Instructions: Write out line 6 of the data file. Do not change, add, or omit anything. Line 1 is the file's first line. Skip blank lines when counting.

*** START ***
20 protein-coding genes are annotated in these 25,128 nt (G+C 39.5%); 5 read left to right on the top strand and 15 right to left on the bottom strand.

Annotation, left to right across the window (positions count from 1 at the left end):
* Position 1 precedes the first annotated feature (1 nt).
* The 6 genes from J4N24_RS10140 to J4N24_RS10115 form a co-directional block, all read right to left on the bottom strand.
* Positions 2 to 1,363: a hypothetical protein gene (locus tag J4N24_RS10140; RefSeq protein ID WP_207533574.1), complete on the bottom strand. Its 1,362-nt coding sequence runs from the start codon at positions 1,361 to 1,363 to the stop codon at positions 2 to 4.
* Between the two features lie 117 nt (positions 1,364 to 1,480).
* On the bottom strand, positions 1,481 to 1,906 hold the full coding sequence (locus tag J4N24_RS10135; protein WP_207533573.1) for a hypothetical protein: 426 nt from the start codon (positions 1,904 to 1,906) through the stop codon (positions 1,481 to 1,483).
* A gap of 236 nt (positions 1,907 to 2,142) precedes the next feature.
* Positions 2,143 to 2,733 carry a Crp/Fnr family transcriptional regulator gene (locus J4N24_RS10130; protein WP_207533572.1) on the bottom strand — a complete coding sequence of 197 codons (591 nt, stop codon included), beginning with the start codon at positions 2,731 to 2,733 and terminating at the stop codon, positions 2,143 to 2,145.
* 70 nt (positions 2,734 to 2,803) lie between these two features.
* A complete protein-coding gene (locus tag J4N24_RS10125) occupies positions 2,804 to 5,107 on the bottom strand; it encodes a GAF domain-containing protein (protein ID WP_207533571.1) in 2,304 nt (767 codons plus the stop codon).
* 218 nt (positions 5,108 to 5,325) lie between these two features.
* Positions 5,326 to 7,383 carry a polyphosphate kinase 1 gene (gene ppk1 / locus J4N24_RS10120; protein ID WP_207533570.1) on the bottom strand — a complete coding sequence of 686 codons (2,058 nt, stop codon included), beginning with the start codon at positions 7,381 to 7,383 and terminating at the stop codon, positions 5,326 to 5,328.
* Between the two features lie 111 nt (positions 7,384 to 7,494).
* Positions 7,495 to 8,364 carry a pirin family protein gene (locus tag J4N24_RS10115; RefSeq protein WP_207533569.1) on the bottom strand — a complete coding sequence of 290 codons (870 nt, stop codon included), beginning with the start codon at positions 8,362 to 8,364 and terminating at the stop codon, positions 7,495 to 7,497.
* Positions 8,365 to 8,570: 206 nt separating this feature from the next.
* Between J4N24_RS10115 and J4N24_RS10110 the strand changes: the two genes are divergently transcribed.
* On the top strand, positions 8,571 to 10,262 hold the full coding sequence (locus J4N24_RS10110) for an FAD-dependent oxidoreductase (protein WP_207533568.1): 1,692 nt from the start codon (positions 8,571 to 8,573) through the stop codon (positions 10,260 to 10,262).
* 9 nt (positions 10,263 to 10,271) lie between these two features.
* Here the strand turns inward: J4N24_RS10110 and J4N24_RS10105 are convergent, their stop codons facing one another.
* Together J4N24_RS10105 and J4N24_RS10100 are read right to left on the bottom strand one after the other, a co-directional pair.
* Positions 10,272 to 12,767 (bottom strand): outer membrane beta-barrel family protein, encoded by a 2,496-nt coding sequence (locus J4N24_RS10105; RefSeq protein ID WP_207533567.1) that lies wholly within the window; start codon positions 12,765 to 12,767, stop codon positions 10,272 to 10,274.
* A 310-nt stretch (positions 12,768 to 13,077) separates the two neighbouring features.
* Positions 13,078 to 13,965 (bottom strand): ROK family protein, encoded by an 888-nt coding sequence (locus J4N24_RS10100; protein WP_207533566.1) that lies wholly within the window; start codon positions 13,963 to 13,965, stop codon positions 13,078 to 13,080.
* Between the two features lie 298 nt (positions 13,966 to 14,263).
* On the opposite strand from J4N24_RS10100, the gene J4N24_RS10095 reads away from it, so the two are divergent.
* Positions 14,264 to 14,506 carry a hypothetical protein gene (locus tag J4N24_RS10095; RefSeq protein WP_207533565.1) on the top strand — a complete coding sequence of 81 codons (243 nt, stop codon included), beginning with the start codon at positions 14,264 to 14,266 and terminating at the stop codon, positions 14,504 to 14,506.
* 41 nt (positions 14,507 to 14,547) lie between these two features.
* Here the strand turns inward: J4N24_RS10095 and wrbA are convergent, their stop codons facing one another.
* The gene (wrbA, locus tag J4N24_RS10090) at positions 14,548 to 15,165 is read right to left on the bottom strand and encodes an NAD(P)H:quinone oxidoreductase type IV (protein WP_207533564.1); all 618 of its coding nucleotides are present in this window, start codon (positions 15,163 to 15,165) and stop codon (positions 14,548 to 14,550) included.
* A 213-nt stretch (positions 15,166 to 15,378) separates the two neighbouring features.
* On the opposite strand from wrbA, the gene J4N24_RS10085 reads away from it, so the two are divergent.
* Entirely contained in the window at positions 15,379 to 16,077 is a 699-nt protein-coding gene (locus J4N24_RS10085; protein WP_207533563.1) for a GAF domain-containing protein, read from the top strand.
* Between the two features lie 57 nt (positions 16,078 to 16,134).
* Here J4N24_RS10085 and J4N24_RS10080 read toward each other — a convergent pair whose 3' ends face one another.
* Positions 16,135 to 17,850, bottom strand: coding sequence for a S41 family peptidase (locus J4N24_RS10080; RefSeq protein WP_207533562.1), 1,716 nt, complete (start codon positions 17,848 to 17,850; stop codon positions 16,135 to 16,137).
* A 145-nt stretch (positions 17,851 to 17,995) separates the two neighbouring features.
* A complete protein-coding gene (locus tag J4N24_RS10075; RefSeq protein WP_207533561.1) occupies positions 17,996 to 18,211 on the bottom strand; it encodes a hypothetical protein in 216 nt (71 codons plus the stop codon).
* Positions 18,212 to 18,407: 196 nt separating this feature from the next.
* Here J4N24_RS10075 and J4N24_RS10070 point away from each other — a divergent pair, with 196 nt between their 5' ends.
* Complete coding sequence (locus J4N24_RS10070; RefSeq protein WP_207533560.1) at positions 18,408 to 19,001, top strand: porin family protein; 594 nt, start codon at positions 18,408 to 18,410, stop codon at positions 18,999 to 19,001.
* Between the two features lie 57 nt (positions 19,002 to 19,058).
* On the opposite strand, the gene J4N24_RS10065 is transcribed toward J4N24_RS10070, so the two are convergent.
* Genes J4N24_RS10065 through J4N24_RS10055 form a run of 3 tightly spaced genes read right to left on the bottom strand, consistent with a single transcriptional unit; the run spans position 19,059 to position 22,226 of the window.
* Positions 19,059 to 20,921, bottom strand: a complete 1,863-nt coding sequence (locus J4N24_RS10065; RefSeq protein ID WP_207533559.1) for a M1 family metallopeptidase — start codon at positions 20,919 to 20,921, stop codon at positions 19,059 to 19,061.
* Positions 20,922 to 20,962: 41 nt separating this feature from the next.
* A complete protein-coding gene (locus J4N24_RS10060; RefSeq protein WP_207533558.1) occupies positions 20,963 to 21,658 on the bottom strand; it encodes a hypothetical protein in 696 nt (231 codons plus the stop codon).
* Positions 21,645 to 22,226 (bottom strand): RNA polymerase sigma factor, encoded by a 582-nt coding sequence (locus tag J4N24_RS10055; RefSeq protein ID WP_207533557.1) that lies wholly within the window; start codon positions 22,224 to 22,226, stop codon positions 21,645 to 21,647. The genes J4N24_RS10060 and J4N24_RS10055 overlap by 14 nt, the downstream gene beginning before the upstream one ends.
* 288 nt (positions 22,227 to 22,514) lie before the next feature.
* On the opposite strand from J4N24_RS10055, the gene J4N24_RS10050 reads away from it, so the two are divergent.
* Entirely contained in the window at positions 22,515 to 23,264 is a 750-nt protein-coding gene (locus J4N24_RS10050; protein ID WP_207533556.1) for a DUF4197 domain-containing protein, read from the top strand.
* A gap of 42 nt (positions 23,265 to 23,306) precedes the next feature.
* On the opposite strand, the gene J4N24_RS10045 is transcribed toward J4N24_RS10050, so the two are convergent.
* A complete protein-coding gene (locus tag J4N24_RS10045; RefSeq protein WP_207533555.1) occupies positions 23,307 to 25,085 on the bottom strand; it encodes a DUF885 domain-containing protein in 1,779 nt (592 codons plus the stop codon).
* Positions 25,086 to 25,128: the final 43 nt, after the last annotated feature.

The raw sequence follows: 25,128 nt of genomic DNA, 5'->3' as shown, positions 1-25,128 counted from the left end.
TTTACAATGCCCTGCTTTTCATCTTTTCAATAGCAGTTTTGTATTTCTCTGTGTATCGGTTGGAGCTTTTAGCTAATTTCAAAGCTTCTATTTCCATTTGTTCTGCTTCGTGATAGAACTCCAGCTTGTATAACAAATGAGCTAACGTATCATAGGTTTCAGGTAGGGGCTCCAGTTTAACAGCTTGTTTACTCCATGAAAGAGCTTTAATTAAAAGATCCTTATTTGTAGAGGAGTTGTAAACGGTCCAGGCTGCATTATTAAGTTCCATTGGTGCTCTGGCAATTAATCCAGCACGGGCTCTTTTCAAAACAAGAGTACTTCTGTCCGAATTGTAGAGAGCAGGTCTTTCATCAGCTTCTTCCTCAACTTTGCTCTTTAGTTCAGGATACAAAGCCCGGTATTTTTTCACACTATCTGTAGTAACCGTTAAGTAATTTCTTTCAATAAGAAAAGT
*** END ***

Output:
* Between the two features lie 117 nt (positions 1,364 to 1,480).